The Microcontroller based drip irrigation system proves to be a real time feedback control system which monitors and controls all the activities of drip irrigation system efficiently. The present proposal is a model to modernize the agriculture industries at a mass scale with optimum expenditure. Using this system, one can save manpower, water to improve production and ultimately profit.
DESIGN OF MICRO CONTROLLER BASED DRIP IRRIGATION SYSTEM
The key elements that should be considered while designing a mechanical model: -.
Flow: You can measure the output of your water supply with a one or five gallon bucket and a stopwatch. Time how long it takes to fill the bucket and use that number to calculate how much water is available per hour. Gallons per minute x 60=number of gallons per hour.
Pressure (The force pushing the flow): Most products operate best between 20 and 40 pounds of pressure. Normal household pressure is 40-50 pounds.
Water Supply & Quality: City and well water are easy to filter for drip irrigation systems. Pond, ditch and some well water have special filtering needs. The quality and source of water will dictate the type of filter necessary for your system. .
Soil Type and Root Structure: The soil type will dictate how a regular drip of water on one spot will spread. Sandy soil requires closer emitter spacing as water percolates vertically at a fast rate and slower horizontally. With a clay soil water tends to spread horizontally, giving a wide distribution pattern. Emitters can be spaced further apart with clay type soil. A loamy type soil will produce a more even percolation dispersion of water. Deep-rooted plants can handle a wider spacing of emitters, while shallow rooted plants are most efficiently watered slowly (low gph emitters) with emitters spaced close together. On clay soil or on a hillside, short cycles repeated frequently work best. On sandy soil, applying water with higher gph emitters lets the water spread out horizontally better than a low gph emitter.
Elevation: Variations in elevation can cause a change in water pressure within the system. Pressure changes by one pound for every 2.3 foot change in elevation. Pressure-compensating emitters are designed to work in areas with large changes in elevation.
Timing: Watering in a regular scheduled cycle is essential. On clay soil or hillsides, short cycles repeated frequently work best to prevent runoff, erosion and wasted water. In sandy soils, slow watering using low output emitters is recommended. Timers help prevent the too-dry/too-wet cycles that stress plants and retard their growth. They also allow for watering at optimum times such as early morning or late evening.
Watering Needs: Plants with different water needs may require their own watering circuits. For example, orchards that get watered weekly need a different circuit than a garden that gets watered daily. Plants that are drought tolerant will need to be watered differently than plants requiring a lot of water.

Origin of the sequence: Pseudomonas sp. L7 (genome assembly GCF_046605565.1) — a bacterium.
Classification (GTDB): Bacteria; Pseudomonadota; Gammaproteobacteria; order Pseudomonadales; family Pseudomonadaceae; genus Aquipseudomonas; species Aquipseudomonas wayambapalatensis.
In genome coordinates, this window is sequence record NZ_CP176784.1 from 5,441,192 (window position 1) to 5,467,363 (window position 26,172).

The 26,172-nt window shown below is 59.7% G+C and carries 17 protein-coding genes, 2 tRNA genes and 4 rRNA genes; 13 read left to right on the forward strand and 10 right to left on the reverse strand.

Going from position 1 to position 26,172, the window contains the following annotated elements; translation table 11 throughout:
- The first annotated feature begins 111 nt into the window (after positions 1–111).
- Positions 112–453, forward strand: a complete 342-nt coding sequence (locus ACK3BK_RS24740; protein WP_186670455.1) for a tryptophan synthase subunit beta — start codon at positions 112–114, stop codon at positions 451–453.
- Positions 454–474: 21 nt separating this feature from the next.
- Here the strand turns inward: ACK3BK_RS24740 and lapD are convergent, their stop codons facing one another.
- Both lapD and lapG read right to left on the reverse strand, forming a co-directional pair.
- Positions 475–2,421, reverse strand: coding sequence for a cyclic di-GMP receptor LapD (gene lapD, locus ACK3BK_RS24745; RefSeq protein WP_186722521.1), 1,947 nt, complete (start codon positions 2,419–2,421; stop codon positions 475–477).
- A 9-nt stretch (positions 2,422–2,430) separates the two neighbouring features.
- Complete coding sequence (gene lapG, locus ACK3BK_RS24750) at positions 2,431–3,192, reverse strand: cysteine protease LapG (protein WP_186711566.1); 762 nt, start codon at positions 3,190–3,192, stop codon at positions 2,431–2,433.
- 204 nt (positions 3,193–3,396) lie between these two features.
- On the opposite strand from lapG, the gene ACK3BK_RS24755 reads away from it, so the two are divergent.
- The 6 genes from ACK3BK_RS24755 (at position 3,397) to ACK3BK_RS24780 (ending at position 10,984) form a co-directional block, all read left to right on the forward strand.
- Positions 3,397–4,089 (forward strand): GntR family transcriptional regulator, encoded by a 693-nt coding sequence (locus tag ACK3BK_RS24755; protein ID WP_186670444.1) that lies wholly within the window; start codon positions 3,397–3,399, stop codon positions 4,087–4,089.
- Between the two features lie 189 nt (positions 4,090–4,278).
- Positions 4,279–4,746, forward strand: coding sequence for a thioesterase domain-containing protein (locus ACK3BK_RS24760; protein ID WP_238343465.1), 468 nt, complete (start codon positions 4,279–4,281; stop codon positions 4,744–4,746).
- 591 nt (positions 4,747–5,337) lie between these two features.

The components of microcontroller based drip irrigation system are as follows: -
Chemical Injection Unit
Drip lines with Emitters
Moisture and Temperature Sensors.
The microcontroller unit is now explained in detail:-AT89C51 is an 8-bit microcontroller and belongs to Atmel's 8051 family. ATMEL 89C51 has 4KB of Flash programmable and erasable read only memory (PEROM) and 128 bytes of RAM. It can be erased and program to a maximum of 1000 times.
1) Are relatively simple to design and install.
2) This is very useful to all climate conditions any it is economic friendly.
3) This makes increase in productivity and reduces water consumption.
4) Here we are micro controllers so there is error free.
5) This is safest and no man power is required. permit other yard and garden work to continue when irrigation is taking place , as only the immediate plant areas are wet.
6) Reduce soil erosion and nutrient leaching.
7) Reduce the chance of plant disease by keeping foliage dry.
8) May be concealed to maintain the beauty of the landscape, and to reduce vandalism and liability when installed in public areas.
9) Require smaller water sources, for example, less than half of the water needed for a sprinkler system.
1) This is only applicable for large size farms.
2) Equipment is costlier.
3) Require frequent maintenance for efficient operation.
4) Have limited life after installation due to the deterioration of the plastic components in a hot, arid climate when exposed to ultraviolet light.
5) Are temporary installations and must be expanded or adjusted to the drip line as plants grow.